Leading in the Era of Me Too

Here are four things local governments can do to create more welcoming environments.

Mar 26, 2018 | BLOG POST

by Martha Bennett, assistant city manager, Portland, Oregon

Revelations in the Harvey Weinstein case and other allegations we learn about in the news have unleashed a flood of stories about people, mostly women, who have been sexually harassed. This issue is not restricted to Hollywood, Washington, D.C., a state capital, or the sport of gymnastics.

New research shows that 30 percent of women experience sexual harassment at work and close to 90 percent of young women ages 16 to 25 have been harassedat school, at work, or at another location in their communities. Men suffer too. About 1 in 10 men have been a victim of sexual harassment. Harassment is more likely for people of color and people who are lesbian, bisexual, gay, transgender, or queer (LBGTQ).


Even if they haven’t experienced harassment, nearly every woman I know has confronted sexism in the workplace. It is worse for women of color, disabled women, and LBGTQ professionals.

Unfortunately, the reasons that so many people are victims of sexual harassment are deep in modern culture. Our culture is full of stereotypes about men and women. Stereotypes pervade our language, media, movies, magazines, and jokes. They are ubiquitous in our schools, workplaces, and homes. Stereotypes create the conditions that allow discrimination and harassment to persist. 

As local government professionals, we can change those conditions and instead create equitable and inclusive workplaces. In my organization, we have committed to these four changes.

1. Hire women into management. A 2017 Harvard Business Review article overviews research that finds the No. 1 thing that can be done to stamp out harassment is to create gender balance in the management ranks. ICMA members know that we are far from gender balance. While we cannot control who elected officials hire for the top job, we can mentor, coach, and promote women into leadership in our own governments. I recommend reading the November 21, 2017, article by Dobbin and Kaleb in the Harvard Business Review.  

2. Learn and lead. There have been some amazing breakthroughs in research related to the human brain in the past decade, especially on bias. Understanding how stereotypes affect you is powerful because it helps you pause before you act on a stereotype. ICMA has highlighted speakers at its annual conference who have talked about the research into unconscious bias, especially Verna Myers at the 2015 conference in Seattle, Oregon. If you would rather read about the topic of bias, there are some great books, including https://www.goodreads.com/list/show/97385.Unconscious_Bias.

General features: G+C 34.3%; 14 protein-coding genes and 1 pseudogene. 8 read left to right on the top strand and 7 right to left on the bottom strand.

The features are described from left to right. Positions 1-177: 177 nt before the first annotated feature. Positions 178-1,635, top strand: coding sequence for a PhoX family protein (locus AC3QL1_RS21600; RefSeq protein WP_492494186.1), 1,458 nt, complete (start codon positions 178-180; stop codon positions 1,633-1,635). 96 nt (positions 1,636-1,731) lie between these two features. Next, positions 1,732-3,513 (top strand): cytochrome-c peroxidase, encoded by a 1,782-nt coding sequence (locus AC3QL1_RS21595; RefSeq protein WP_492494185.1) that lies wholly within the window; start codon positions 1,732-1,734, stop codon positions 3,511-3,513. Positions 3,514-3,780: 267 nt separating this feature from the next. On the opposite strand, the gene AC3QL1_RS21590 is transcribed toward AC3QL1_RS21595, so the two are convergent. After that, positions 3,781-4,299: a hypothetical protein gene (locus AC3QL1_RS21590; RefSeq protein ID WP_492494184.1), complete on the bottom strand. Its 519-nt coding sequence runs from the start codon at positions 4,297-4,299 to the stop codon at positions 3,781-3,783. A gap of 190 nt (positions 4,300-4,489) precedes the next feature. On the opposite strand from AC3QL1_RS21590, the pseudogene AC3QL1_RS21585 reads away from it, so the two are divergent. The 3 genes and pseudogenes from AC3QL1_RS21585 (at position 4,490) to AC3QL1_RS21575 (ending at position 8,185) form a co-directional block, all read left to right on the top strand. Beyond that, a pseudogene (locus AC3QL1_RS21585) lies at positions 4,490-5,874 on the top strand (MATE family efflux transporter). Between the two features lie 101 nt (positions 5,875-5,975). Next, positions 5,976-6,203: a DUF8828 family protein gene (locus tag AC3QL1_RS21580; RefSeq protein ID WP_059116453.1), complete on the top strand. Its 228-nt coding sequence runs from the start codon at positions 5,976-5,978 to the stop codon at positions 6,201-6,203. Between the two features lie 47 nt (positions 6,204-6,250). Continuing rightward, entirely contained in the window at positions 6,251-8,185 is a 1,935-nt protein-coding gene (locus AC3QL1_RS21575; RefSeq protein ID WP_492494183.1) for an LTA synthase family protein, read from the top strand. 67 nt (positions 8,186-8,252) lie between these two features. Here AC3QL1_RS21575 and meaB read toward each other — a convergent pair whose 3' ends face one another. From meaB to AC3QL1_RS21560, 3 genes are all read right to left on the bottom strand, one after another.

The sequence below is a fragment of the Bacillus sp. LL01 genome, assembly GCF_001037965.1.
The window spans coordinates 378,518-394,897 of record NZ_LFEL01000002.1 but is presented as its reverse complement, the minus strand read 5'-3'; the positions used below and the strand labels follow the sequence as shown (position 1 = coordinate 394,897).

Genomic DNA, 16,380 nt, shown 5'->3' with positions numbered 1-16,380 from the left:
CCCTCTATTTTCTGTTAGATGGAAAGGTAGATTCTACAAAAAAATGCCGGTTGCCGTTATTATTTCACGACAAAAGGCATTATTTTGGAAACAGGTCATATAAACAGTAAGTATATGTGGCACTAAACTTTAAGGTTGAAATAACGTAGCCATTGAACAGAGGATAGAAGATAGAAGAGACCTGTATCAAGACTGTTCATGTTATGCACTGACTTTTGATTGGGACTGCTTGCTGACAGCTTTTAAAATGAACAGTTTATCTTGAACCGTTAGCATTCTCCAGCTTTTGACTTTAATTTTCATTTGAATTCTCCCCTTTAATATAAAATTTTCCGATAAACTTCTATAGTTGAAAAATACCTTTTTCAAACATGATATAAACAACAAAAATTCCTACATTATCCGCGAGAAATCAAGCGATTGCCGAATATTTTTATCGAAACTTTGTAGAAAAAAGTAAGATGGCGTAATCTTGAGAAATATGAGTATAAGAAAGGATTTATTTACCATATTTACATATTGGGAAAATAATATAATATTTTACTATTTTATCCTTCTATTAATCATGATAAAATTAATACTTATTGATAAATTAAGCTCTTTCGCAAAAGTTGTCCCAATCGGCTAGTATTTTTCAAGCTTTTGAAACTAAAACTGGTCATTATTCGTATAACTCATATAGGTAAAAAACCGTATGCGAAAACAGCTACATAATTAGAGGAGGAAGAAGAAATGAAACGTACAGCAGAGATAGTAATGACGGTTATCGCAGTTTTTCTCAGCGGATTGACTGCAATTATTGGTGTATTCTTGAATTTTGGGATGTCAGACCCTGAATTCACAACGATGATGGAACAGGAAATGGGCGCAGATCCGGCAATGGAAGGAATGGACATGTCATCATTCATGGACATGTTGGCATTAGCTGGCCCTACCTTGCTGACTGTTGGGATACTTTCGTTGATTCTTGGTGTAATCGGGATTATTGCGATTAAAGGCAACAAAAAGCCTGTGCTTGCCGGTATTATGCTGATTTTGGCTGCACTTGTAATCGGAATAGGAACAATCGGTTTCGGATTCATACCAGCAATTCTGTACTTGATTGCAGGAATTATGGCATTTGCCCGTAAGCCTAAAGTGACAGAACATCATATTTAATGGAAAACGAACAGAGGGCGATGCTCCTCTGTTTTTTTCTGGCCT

And, if you haven’t read the book Lean In, you should. It is full of pragmatic advice on ways to help women step into leadership roles. Once you and your management team have learned about both bias and ways to increase women’s leadership skills, you need to lead conversations about it.

3. Interrupt bad behavior. I read recently about a woman who received sexual pressure at an event only to have a coworker ask if she was okay after the interaction was over. Wow! How different would the woman's story have been if the coworker had intervened? We all should learn noninsulting ways to interrupt discrimination. This is an opportunity for local government managers to lead by example. We’ve used a training program called Ouch! (http://www.diversityinclusioncenter.com/ouch/index.html). This training has been a simple and pragmatic way to create a shared vocabulary and practice. In other words, we know what to do when we need to stop something inappropriate.

4. Walk our policy talk. A recent story on 60 Minutes highlighted the experiences of several women who reported sexual discriminationfrom minor harassment all the way to rapeduring their service in the U.S. Forest Service. Many of these women were retaliated against after their cases were investigated. I am willing to bet that this federal government agency has a whistleblower policy and an anti-retaliation policy that is not that different from the one in my organization. Our senior leadership team is looking at how we are doing in retaining employees who have reported discrimination and harassment. Are we actually doing what our policies say we will do? Are we really protecting whistleblowers and stamping out discrimination?

As local government managers, creating a welcoming and inclusive organization is one of the best things they can do for communities. Diverse and balanced organizations can be more creative, more efficient, and more effective.   

Related Resources 

Retaliation Claims in the Workplace. This 2016 article looks at the issue of retaliation claims and gives some recommendations for preventing this kind of behavior in the workplace. 

Internal Complaint Investigations. This PM magazine article from 2015 looks at some questions you need to answer when dealing with an internal complaint investigation. 

Eyes on the Prize. This PM magazine article from 2017 has good advice for career advancement that is also applicable to creating a more successful work environment.   



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